What About The Butches?

Recently I was talking to my friend Catherine about the very distinct and solid lines between a transgender identity and a butch/stud identity. So, it was perfect that I happened to stumble upon this blog post, written by Reverend C. Emily Heath about claiming her butch identity.

Heath writes about always identifying as a butch, and feeling comfortable in that identity, until she moved to Massachusetts and was suddenly confronted by numerous trans men asking her when she was going to come out. All of a sudden, she realized that people within her own queer community didn’t accept her butch identity as enough.

She writes, “this may sound like sour grapes, but sometimes it feels like butches are the forgotten remnant of the queer community. There are trans pride flags, scholarships, and celebrations. There was even a documentary made about a FTM minister in my denomination. I think all of those things are great. Really great. But, where is the same recognition for butches who also live with non-binary genders every day?”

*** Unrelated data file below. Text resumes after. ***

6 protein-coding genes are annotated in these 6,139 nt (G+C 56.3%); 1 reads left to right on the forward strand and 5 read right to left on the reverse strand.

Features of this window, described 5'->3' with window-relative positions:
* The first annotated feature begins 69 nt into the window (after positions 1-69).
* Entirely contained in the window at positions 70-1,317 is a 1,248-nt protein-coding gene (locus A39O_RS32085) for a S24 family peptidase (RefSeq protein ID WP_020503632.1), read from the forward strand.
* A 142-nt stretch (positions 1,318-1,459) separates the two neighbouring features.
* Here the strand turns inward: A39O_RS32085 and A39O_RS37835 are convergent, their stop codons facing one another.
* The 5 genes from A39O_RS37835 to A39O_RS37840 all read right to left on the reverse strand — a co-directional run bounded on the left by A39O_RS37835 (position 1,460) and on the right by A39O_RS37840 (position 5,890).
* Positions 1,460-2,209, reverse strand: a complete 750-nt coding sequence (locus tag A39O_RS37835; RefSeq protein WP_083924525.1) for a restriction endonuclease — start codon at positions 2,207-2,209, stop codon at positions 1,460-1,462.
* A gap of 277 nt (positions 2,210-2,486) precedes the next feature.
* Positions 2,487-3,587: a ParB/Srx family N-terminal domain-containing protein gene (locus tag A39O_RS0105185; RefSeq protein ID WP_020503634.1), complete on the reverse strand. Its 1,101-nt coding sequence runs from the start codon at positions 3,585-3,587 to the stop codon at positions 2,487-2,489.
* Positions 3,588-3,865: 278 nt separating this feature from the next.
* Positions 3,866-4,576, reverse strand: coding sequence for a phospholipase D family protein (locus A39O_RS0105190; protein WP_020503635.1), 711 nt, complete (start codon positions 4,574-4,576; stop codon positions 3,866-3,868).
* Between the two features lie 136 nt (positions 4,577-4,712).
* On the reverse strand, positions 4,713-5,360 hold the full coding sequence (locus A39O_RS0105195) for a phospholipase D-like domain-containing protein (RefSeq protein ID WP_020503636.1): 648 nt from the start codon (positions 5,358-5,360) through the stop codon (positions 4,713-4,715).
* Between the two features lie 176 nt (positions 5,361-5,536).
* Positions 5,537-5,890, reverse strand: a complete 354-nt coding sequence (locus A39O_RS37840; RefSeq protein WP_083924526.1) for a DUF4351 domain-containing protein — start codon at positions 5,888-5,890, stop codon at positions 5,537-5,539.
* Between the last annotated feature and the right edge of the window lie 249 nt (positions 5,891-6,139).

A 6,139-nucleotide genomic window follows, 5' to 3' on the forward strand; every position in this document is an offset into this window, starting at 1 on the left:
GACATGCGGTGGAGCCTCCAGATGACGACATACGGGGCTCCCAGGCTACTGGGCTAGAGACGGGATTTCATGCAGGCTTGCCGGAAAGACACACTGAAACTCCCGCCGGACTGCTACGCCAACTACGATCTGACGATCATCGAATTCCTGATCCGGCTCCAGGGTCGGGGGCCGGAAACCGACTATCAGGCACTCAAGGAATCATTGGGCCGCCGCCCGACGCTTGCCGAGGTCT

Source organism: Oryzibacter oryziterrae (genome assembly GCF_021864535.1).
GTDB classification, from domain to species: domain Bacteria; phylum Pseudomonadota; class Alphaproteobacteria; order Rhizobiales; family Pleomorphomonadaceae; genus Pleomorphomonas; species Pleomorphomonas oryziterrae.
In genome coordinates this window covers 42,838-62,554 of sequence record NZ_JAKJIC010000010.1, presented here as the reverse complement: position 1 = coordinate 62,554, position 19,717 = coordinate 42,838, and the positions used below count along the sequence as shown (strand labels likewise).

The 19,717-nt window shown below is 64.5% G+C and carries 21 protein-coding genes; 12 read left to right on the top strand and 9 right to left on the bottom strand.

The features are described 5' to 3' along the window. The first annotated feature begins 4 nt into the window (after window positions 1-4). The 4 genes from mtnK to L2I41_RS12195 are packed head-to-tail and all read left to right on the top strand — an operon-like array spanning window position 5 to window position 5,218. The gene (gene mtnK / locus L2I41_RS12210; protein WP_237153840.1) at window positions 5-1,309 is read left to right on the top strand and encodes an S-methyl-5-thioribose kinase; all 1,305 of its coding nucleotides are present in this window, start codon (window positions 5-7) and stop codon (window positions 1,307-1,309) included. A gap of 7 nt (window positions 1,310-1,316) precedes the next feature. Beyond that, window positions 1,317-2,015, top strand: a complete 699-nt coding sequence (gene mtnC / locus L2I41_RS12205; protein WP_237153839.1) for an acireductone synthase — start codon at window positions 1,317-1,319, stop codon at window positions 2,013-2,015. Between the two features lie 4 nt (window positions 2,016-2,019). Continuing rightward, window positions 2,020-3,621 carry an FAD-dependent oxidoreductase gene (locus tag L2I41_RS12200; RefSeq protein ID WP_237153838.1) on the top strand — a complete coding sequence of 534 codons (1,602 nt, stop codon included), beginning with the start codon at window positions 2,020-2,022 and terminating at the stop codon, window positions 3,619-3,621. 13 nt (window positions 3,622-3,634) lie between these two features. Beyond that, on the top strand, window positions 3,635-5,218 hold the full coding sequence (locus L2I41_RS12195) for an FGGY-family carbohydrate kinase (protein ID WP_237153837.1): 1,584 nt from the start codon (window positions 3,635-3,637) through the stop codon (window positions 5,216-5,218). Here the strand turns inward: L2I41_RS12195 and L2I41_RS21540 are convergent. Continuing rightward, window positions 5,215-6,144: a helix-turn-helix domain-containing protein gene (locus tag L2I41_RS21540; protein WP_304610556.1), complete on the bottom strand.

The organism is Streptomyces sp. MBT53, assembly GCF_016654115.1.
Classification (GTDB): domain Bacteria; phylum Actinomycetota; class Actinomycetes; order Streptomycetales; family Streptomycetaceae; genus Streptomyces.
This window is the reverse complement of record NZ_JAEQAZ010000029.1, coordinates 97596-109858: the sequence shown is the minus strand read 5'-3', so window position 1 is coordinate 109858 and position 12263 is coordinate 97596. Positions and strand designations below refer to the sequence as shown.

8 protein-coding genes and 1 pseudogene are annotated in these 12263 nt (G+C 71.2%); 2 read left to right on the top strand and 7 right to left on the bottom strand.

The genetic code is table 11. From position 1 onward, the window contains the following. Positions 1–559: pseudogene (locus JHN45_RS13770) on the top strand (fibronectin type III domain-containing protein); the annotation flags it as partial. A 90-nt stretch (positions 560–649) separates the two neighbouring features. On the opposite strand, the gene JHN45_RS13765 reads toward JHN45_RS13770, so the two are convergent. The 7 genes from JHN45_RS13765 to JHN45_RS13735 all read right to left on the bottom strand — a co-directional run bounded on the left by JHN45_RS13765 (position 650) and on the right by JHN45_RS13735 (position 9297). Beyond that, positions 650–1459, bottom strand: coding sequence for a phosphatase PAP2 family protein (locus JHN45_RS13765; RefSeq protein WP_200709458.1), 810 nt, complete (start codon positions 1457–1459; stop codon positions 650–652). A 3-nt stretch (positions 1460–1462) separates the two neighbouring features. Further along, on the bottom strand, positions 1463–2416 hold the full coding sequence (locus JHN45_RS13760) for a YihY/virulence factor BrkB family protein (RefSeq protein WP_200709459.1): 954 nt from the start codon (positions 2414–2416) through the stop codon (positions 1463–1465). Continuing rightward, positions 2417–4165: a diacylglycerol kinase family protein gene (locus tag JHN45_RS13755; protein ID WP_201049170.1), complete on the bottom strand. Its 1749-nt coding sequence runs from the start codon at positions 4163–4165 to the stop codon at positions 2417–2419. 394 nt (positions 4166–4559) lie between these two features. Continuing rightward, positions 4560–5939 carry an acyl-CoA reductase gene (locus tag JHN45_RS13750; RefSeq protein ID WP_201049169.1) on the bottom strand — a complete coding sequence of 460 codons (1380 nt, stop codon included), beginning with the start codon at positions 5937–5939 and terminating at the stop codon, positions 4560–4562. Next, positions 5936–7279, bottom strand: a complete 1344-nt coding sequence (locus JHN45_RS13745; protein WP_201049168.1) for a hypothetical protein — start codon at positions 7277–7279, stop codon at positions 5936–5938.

She follows this with a statement about how she doesn’t mean to take anything from the trans community, in fact, she is proud of the strides that have been made for trans people, and simply hopes that the same will be done for the butch/genderqueer community.

I found her post to be extremely refreshing. Especially in dating a transman and being such an activist for trans rights, I often forget about the many other often subversive queer identities that deserve rights as well (be they legal, political, social, what have you). So, to all the butches out there (and fags and queens and kings and twinks and bears and femmes and dykes and hot-tranny-messes and all the rest of you), I’d like you to know that I’m thinking about you, and your identity, and your rights. And I know I’m not alone.

About Michaela

Michaela

Michaela is a recent Seven Sisters graduate with a self-designed degree in Sexuality Studies. When she's not blogging, you'll find her teaching Health and Wellness and A Cappella to high school students, helping women find properly fitting bras, and working as an editor on a documentary. She hopes to continue her education one day with a PhD in Feminist Anthropology.